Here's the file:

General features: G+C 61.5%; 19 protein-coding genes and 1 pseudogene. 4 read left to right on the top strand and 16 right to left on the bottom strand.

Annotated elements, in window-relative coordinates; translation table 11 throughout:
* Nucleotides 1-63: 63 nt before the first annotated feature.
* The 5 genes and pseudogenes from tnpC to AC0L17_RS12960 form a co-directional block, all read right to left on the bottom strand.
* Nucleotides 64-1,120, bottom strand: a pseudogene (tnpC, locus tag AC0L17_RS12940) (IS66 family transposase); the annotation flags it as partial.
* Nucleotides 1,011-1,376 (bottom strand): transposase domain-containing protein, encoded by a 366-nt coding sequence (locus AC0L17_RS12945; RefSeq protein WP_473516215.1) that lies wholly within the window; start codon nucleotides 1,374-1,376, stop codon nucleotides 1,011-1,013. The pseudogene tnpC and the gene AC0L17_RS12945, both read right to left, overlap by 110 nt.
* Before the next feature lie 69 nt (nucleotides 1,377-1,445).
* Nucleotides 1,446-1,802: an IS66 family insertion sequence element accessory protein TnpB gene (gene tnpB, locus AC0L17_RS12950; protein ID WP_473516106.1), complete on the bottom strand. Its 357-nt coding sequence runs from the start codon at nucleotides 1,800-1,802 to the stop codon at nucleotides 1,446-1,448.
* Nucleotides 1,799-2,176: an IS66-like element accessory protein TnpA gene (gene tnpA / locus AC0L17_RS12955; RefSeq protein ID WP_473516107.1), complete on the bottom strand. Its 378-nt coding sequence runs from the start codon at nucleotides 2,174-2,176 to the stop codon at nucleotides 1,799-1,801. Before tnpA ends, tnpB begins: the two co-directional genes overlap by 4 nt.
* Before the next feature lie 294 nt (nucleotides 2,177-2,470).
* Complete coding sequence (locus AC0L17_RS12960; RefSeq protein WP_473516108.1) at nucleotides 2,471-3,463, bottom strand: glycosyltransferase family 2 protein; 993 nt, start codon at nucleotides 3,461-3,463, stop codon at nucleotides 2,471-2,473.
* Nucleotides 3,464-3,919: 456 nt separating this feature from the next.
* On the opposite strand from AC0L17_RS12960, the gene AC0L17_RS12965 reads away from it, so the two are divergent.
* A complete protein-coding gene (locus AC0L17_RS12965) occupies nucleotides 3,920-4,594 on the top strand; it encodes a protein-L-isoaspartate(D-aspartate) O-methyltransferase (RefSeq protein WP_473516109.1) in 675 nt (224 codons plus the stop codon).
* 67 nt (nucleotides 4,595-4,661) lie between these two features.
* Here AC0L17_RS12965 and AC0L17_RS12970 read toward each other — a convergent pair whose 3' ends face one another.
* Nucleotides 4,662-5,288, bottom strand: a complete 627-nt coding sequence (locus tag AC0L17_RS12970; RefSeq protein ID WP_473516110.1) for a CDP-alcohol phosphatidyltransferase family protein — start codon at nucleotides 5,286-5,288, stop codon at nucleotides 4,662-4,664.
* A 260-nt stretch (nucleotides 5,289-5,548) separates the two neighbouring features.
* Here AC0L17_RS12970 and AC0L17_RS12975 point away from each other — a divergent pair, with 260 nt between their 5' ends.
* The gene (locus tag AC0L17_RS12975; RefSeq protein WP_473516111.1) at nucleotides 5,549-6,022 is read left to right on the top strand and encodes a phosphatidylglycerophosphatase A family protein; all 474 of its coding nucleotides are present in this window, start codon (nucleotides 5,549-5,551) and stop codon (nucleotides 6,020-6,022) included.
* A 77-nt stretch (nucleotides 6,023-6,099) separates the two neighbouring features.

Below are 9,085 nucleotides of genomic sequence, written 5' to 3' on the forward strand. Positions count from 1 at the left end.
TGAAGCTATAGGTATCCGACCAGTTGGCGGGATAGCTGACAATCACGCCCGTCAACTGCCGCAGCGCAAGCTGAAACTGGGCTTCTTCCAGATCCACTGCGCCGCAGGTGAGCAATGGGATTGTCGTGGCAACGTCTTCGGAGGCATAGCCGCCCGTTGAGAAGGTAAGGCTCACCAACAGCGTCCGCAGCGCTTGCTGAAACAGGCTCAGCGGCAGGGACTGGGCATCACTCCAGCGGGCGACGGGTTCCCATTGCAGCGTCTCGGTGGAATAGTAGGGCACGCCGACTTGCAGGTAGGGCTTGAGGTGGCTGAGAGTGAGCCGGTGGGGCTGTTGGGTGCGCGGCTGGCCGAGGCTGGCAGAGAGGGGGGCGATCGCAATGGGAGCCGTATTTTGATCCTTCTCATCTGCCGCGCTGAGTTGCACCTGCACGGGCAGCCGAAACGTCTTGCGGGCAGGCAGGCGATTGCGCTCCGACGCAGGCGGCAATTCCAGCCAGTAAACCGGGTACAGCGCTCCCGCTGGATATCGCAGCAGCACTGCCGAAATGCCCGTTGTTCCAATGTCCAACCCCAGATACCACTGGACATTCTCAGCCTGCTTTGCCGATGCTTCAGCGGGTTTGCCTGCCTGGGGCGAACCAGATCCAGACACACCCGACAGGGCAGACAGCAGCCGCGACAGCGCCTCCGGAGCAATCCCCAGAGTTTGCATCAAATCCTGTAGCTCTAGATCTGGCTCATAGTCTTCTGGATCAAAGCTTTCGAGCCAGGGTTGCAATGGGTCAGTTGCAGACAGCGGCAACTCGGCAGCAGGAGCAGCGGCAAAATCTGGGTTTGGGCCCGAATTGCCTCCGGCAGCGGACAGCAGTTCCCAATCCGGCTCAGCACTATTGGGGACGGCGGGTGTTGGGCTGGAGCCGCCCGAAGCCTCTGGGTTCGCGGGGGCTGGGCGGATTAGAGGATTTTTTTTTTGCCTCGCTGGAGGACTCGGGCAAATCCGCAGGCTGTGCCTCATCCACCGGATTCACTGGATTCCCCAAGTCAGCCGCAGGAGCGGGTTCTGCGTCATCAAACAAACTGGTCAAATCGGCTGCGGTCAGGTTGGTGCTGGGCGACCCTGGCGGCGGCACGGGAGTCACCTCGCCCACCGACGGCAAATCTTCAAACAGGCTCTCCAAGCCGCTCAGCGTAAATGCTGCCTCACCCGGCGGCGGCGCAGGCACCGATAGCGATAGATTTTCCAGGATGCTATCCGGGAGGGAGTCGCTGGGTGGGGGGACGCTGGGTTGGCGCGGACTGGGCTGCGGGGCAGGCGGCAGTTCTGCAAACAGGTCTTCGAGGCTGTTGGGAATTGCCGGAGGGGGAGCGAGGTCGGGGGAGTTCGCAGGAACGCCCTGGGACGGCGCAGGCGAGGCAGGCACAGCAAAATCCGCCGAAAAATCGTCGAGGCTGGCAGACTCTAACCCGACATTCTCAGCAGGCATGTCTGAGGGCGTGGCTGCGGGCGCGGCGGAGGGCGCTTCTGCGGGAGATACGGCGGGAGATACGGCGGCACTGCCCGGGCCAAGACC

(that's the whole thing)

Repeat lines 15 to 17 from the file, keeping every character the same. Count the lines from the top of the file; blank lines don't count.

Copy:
* 67 nt (nucleotides 4,595-4,661) lie between these two features.
* Here AC0L17_RS12965 and AC0L17_RS12970 read toward each other — a convergent pair whose 3' ends face one another.
* Nucleotides 4,662-5,288, bottom strand: a complete 627-nt coding sequence (locus tag AC0L17_RS12970; RefSeq protein ID WP_473516110.1) for a CDP-alcohol phosphatidyltransferase family protein — start codon at nucleotides 5,286-5,288, stop codon at nucleotides 4,662-4,664.